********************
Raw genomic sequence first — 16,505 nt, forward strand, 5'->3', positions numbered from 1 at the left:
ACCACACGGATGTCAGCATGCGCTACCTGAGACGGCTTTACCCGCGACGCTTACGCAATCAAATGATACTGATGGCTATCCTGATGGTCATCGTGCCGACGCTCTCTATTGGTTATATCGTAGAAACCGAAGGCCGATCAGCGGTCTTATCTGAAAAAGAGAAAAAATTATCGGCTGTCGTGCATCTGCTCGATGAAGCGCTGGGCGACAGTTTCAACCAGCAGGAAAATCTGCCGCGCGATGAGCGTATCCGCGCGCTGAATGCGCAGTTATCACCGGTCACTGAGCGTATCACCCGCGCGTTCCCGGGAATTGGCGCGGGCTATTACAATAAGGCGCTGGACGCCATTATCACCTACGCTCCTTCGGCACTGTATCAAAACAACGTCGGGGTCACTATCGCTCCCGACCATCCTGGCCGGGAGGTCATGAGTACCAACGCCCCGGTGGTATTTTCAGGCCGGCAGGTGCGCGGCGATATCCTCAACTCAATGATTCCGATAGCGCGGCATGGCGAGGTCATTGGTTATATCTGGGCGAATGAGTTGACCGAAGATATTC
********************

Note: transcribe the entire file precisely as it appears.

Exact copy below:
Raw genomic sequence first — 16,505 nt, forward strand, 5'->3', positions numbered from 1 at the left:
ACCACACGGATGTCAGCATGCGCTACCTGAGACGGCTTTACCCGCGACGCTTACGCAATCAAATGATACTGATGGCTATCCTGATGGTCATCGTGCCGACGCTCTCTATTGGTTATATCGTAGAAACCGAAGGCCGATCAGCGGTCTTATCTGAAAAAGAGAAAAAATTATCGGCTGTCGTGCATCTGCTCGATGAAGCGCTGGGCGACAGTTTCAACCAGCAGGAAAATCTGCCGCGCGATGAGCGTATCCGCGCGCTGAATGCGCAGTTATCACCGGTCACTGAGCGTATCACCCGCGCGTTCCCGGGAATTGGCGCGGGCTATTACAATAAGGCGCTGGACGCCATTATCACCTACGCTCCTTCGGCACTGTATCAAAACAACGTCGGGGTCACTATCGCTCCCGACCATCCTGGCCGGGAGGTCATGAGTACCAACGCCCCGGTGGTATTTTCAGGCCGGCAGGTGCGCGGCGATATCCTCAACTCAATGATTCCGATAGCGCGGCATGGCGAGGTCATTGGTTATATCTGGGCGAATGAGTTGACCGAAGATATTC